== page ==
Thursday, September 9, 2010

Soil Horizons

Horizon, soil is a layer of soil, approximately parallel to the surface, having distinct characteristics produced by soil-forming processes. In the identification of soil horizons, an uppercase letter represents the major horizons. Numbers or lowercase letters that follow represent subdivisions of the major horizons. The major horizons are as follows:

O horizon. An organic layer of fresh and decaying plant residue.
A horizon. The mineral horizon at or near the surface in which an accumulation of humified organic matter is mixed with the mineral material. Also, any plowed or disturbed surface layer.

E horizon. The mineral horizon in which the main feature is loss of silicate clay, iron, aluminum, or some combination of these.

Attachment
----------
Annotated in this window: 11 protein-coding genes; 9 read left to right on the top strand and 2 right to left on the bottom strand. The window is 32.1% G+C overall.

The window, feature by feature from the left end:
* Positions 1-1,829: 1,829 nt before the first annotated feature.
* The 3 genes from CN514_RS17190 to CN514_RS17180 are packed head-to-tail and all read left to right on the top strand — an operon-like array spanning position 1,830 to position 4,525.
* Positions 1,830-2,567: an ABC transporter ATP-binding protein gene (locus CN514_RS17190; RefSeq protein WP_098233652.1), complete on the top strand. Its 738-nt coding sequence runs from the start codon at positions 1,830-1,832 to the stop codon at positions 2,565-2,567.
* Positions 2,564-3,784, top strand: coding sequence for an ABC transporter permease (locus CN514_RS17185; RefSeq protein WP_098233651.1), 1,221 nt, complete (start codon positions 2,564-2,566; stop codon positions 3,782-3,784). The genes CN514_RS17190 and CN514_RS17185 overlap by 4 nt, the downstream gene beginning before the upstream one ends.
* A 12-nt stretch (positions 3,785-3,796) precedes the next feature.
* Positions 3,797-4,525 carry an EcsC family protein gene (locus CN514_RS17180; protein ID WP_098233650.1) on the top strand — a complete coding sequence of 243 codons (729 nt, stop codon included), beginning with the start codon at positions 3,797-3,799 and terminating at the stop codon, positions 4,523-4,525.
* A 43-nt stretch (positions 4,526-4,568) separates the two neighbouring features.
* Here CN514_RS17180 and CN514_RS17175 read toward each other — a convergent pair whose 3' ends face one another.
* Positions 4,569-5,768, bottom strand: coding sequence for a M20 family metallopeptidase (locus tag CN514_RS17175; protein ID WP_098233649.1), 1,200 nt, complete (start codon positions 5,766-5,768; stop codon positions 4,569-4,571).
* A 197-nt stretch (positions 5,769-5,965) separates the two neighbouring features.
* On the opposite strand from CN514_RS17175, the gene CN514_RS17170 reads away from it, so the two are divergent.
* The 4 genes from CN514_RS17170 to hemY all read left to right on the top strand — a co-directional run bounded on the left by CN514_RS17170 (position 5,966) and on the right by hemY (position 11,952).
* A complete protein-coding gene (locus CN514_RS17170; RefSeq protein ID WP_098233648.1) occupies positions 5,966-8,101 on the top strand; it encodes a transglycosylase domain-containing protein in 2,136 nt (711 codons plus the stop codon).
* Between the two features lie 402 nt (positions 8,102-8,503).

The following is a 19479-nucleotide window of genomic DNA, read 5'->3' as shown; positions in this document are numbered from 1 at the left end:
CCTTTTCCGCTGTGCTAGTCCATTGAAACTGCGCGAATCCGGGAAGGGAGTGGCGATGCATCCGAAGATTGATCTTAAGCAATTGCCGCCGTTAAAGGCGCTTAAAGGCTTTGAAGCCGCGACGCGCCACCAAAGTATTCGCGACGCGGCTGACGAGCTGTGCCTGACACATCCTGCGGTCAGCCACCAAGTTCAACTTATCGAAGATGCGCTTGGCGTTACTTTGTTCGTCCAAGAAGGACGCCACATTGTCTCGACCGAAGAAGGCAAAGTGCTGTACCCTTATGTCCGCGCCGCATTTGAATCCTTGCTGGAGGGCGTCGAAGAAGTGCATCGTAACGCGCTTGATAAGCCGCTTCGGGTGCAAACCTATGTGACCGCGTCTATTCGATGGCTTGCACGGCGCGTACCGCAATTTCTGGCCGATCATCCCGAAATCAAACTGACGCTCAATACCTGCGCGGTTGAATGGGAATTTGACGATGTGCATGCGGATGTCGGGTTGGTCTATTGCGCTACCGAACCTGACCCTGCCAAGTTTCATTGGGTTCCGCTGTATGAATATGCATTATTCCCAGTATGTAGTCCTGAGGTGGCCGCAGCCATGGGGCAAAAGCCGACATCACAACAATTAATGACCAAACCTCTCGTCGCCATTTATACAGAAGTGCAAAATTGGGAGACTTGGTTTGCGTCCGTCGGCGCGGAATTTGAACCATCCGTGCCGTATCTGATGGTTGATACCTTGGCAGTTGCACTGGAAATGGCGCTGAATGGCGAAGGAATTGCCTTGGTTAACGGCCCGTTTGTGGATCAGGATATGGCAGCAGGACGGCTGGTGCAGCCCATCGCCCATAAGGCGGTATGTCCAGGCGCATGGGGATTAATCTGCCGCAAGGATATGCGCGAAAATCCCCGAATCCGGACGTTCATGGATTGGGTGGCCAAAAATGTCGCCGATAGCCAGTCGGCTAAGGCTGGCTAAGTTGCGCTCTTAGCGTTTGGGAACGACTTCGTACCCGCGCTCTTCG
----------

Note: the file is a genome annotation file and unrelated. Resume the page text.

B horizon. The mineral horizon below an O, A, or E horizon. The B horizon is in part a layer of transition from the overlying horizon to the underlying C horizon. The B horizon also has distinctive characteristics, such as (1) accumulation of clay, sesquioxides, humus, or a combination of these; (2) granular, prismatic, or blocky structure; (3) redder or browner colors than those in the A horizon; or (4) a combination of these.

C horizon. The mineral horizon or layer, excluding indurated bedrock, that is little affected by soil-forming processes and does not have the properties typical of the overlying horizon. The material of a C horizon may be either like or unlike that in which the solum formed. If the material is known to differ from that in the solum, an Arabic numeral, commonly a 2, precedes the letter C.

R layer. Hard, consolidated bedrock beneath the soil. The bedrock commonly underlies a C horizon but can be directly below an A or a B horizon.

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